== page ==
The big difference here is that arithmetic progressions are allowed to “wrap around”. That means that for every arithmetic progression P and every r coprime to n (it might be convenient to insist that n is prime), the sets \{rx:x\in P\} and \{x+r:x\in P\} are also progressions. I think the bounds in the integer case with \pm 1 functions show that the best bound one could hope for for this modified problem are n\geq cp^2, but I need to check that.

3. One natural approach to proving that a function takes all values mod p would be to attempt to show that it takes all values with approximately the same frequency. This would potentially allow us to bring in analytic tools. However, it is not in general true. For example, let f be the function that is -1 up to n/2 and 1 from n/2 to n. Then a small calculation shows that if P is a mod-n AP of common difference d, then |\sum_{x\in P}f(x)| is never more than Cn/|d|. I think C can probably be taken to be 2, or maybe even 1. (By |d| I mean the smallest modulus of any number congruent to d mod n.) Thus, for a positive proportion of common differences d, the sums along APs of common difference d never exceed 10, say, in modulus. If p is large, this implies that the values of the sums \sum_{x\in P}f(x) are very far from uniformly distributed, since they are concentrated around 0. On the other hand, f is obviously not a counterexample to the conjecture (by which I mean the assertion that the modular statement holds with a good bound).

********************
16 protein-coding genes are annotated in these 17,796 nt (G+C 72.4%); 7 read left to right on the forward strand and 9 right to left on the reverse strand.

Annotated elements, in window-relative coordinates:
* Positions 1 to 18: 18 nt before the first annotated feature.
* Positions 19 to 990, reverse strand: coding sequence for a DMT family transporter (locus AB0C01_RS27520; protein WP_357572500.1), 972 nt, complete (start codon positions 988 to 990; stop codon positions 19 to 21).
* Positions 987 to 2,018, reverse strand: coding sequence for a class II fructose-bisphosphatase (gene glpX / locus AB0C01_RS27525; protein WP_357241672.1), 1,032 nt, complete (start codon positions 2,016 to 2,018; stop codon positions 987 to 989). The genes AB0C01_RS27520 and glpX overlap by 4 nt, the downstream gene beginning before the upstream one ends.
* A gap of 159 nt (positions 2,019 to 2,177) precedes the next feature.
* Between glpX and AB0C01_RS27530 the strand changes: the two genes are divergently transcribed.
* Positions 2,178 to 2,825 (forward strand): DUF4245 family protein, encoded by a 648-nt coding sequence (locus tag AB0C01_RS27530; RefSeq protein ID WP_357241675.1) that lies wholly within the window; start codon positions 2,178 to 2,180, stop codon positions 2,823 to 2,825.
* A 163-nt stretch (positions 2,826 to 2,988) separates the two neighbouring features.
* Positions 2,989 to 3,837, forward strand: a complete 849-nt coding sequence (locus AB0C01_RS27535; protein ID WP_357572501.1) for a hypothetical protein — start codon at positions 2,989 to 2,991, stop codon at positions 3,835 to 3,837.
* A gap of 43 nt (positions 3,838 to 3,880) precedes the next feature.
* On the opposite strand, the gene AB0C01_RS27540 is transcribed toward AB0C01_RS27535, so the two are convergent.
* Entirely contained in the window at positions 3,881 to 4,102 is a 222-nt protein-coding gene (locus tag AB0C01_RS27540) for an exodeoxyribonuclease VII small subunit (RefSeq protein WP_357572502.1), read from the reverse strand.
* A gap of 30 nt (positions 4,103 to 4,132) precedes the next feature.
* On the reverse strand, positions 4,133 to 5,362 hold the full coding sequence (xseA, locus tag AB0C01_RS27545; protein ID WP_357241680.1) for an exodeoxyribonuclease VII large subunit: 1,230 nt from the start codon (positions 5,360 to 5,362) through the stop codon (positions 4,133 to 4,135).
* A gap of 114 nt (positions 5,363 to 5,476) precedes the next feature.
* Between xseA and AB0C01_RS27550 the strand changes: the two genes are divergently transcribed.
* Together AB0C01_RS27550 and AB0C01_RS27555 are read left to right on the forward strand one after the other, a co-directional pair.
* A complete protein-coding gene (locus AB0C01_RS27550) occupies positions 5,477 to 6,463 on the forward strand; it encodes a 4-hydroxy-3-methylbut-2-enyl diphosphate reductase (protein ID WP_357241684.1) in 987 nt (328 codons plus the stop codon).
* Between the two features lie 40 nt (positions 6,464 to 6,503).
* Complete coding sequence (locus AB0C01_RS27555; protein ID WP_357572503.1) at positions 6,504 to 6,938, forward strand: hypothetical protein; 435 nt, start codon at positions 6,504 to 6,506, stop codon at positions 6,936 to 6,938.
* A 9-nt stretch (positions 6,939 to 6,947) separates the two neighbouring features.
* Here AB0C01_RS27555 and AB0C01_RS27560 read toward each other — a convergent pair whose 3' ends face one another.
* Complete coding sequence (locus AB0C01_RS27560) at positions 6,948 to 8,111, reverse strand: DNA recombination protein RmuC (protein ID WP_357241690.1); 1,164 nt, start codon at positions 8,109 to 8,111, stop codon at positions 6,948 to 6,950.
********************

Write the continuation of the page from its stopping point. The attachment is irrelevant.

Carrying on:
4. That observation does not rule out a proof that goes via showing that the values of sums along APs are approximately uniformly distributed, but it does demonstrate that in order to prove that, we would have to put some conditions on f. That is, we would need a two-step argument along the following lines (reminiscent of proofs of Szemerédi’s theorem, though I would hope that this problem is easier).

(i) If f is quasirandom, or at least “contains substantial quasirandomness”, then the values of \sum_{x\in P}f(x) are approximately uniformly distributed mod p.

(ii) If f is not quasirandom, or better still “does not contain substantial quasirandomness”, then we can deduce in some other way (such as finding a long AP on which f is constant, but that may be too much to ask) that the sums take all values.

5. The weaker the property we can get away with in (i), the better. However, in order to get started it would be good to find any quasirandomness property that implies that the values of \sum_{x\in P}f(x) are approximately uniformly distributed.

6. One thing that needs deciding here is what we mean by a random progression P. The simplest would be to fix some m and pick random mod-n APs of length m. These don’t work for the modular conjecture in general, since the constant function f(x)\equiv 1 is a counterexample, but they might work for functions with a suitable quasirandomness property.